Paul Binnie, Sharaku Design, Japanese Tattoo

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Original Japanese woodblock print. 

japanese woodblock print, contemporary art, japanese tattoo, irezumi, tattoo design, paul binnie
japanese woodblock print, contemporary art, japanese tattoo, irezumi, tattoo design, paul binnie japanese woodblock print, contemporary art, japanese tattoo, irezumi, tattoo design, paul binnie

Artist: Paul Binnie (1967 – )
Title: Sharaku no giga (Sharaku’s Caricature)
Series: Edo Zumi Hyaku Shoku (A Hundred Shades of Ink of Edo)
Date: 2011
Edition: 32/100
Published: by the artist
Dimensions: 43.3 × 31.1 cm

 

The print by Sharaku of Otani Oniji which forms the main tattoo design is one of the best-known prints of the enigmatic Sharaku, who only produced prints for a short time in 1794-5, but who has left us around 140 designs from that brief period. The unusual position of the hands in this print were the key to the dramatic, dynamic pose of the model, for though they represent the frozen action of the Kabuki stage, it could be the model is reacting to a loud noise or shock, and he is instinctively moving to protect himself. The similarity in the position of the hands of the tattoo and the live man is vital to this design. The small cartouche shows Ichikawa Ebizo, maybe one of the most striking faces in this group, and one which well deserves to be used as a caricature, and the seal here is Paul’s own self-caricature, made up of the letters of his name.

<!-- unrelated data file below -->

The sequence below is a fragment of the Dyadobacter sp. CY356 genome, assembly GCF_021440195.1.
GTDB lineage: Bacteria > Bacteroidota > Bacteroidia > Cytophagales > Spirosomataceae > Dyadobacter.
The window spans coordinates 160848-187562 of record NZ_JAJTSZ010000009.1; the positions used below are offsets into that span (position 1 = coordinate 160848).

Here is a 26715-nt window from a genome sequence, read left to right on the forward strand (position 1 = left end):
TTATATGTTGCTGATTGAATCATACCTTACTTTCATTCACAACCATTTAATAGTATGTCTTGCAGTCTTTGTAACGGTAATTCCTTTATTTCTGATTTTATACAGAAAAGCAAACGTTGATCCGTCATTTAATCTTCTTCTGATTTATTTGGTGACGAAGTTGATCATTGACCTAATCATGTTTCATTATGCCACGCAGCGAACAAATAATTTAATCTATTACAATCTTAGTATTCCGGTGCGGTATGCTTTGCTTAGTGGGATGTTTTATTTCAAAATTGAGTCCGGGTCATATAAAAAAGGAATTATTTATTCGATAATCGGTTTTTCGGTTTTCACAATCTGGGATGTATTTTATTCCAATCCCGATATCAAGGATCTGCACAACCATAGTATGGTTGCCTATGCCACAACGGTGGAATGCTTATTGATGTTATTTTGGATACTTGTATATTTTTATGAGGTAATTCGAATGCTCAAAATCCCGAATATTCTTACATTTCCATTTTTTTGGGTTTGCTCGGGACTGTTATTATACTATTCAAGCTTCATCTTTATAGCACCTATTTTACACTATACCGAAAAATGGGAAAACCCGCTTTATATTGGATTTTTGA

Paul Binnie


Blending traditional methods with a modern style, Paul Binnie’s work is heavily influenced by the Shin-hanga movement, founded by the publisher Shozaburo Watanabe (1885-1962). Shozaburo aimed to renew declining Ukiyo-e tradition and break into foreign markets by commissioning new, young artists who would work within the old co-operated system, composed of the publisher, artist, engraver and printers. However, Binnie works independently, making prints from beginning to the end, as was done by artists of the post-war Sosaku hanga movement. He works across several different subjects including kabuki, tattoo, landscape and beauty prints. Binnie’s original plan of a short stay in Japan changed once he started to sell his kabuki prints. He decided to expand his technique and remained in Japan creating works of this subject until 1998. His interest in Japanese tattoo was born when he saw Yakuza, members of the Japanese mafia who traditionally have body tattoos, bathing for the first time in a sento (Japanese-style public bath). Near the end of 1997, he began to expand into Japanese landscape prints, which became a huge success.

More Information
Print FormatDai-Oban
ArtistPaul Binnie
SubjectSamurai & Male, Tattoo Design, Contemporary
Dimensions43.3 × 31.1 cm
SeriesA Hundred Shades of Ink of Edo